The Guardian – Sunday 17 May 2015 15.04 BST Last modified on Monday 18 May 2015 08.29 BST
As a gay Irish woman, the campaign for equal rights has tested me to breaking point. But it has also been a time of wonderful solidarity
Last week, Ursula Halligan, the well-known and much liked political editor of TV3, came out in the Irish Times. Halligan wrote that she had been resigned to going to her grave with the secret of being gay, until the referendum campaign for same-sex marriage in Ireland began.
If carried this Friday, Ireland will be the first country in the world to pass marriage rights for same-sex couples by popular vote. “For me, there was no first kiss; no engagement party; no wedding,” wrote Halligan. “And up until a short time ago no hope of any of these things. Now, at the age of 54, in a (hopefully) different Ireland, I wish I had broken out of my prison cell a long time ago.”
The yes campaign has largely been fought with personal stories. I recently wrote my Irish Times column about how I had stuttered while naming my girlfriend as next of kin in hospital, while being diagnosed with stage three cancer in March. For me, the referendum is the most important thing to happen in my lifetime in Ireland. A yes vote would mean being equal to my brother and my sisters, and finally accepted as such in Irish society. A no vote is almost too devastating to imagine.
The referendum has been divisive in debate, but unifying in people power
Ireland’s most respected columnist, Fintan O’Toole, has also drawn on his personal life to advocate a yes vote. Last week he wrote about the vasectomy he had 25 years ago, and how, given his marriage is no longer “open to life”, his union falls down on what the no campaign holds up as an ideal.
O’Toole cut to the heart of the no campaign’s problem. With posters saying “children deserve a mother and a father”, they have not just offended gay people, but also single parents, unmarried parents, people who were adopted, and so on. “In order to find an apparent principle on which it can reasonably deny equality to gay men and lesbians,” O’Toole wrote of the no campaign, “it has to tell huge numbers of other people that their relationships are just not up to scratch.”
For the yes campaign, this final week is about galvanising support. And the no campaign is also throwing everything they have at it. At masses around Ireland over the weekend, letters were read out from bishops arguing against a yes vote. The no campaign has fought personal stories with abstract arguments, and become increasingly hardened in its messaging. Its latest poster reads: “Two men can’t replace a mother’s love.”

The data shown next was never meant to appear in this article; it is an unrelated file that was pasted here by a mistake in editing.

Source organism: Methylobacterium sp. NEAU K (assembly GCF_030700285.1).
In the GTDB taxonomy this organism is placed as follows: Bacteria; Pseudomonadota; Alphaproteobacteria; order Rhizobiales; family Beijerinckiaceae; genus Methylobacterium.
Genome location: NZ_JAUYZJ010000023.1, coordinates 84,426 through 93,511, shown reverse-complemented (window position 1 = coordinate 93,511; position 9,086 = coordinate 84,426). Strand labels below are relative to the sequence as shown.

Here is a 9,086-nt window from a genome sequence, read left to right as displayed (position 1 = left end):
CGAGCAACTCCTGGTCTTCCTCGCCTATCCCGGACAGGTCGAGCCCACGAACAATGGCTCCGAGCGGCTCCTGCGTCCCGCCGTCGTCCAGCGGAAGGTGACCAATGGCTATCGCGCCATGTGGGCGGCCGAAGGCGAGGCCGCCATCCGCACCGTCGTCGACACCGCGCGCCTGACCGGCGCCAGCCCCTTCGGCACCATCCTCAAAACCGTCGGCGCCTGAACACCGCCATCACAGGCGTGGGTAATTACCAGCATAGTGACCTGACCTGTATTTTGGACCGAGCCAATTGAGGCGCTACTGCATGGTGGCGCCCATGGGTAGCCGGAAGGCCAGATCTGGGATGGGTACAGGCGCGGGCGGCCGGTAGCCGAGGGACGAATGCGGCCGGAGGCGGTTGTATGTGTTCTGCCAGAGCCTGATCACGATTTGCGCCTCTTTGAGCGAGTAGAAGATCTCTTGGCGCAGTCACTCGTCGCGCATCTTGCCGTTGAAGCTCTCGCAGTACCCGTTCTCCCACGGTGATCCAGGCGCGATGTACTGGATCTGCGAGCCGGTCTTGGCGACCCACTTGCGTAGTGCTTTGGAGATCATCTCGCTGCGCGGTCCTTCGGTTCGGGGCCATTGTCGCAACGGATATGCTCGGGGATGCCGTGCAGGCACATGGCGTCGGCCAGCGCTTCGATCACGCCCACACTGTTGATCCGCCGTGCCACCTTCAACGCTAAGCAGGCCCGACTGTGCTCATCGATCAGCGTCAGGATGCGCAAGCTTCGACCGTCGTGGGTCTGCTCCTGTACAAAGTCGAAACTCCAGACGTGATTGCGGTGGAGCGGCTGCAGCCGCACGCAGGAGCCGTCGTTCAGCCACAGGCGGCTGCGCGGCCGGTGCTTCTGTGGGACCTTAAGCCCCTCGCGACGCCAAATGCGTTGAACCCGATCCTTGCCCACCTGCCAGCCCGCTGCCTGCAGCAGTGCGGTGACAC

The referendum has been divisive in debate, but unifying in people power. On Saturday, the yes camp saw crowds of people canvassing across the country. Fundraising concerts and club nights have pulled in thousands of euros. The yes campaign is buoyed by support from children’s charities and an almost endless stream of unexpected voices, including Irish football captain Robbie Keane and the epitome of genteel rural Ireland, singer Daniel O’Donnell.
But there is anxiety as well as optimism. “Look at what happened in England,” came a warning to canvassers, called down a driveway by a woman in the suburbs of Dublin last week. Where Britain had shy Tories, campaigners here wonder about shy no voters.
The latest newspaper polls show between 53% and 67% in support of a yes vote. The Irish Times poll showed the yes side at 58%, no at 25%, and undecideds at 17%. Excluding those undecideds, the yes side is at 70% and no at 30%. As comfortable as it might look, that call down the driveway echoes. Polling for referendums is notoriously unreliable here. Six months before Ireland held a referendum allowing for divorce in 1995, support for a yes vote was at nearly 72%. The referendum passed by 0.6%.
Everything rests on those who say they support the issue turning out to vote. For me and many other gay people, the campaign has tested us almost to breaking point. But it has also been a time of wonderful solidarity. Whatever the outcome, there has been a real and irrevocable change in Irish society.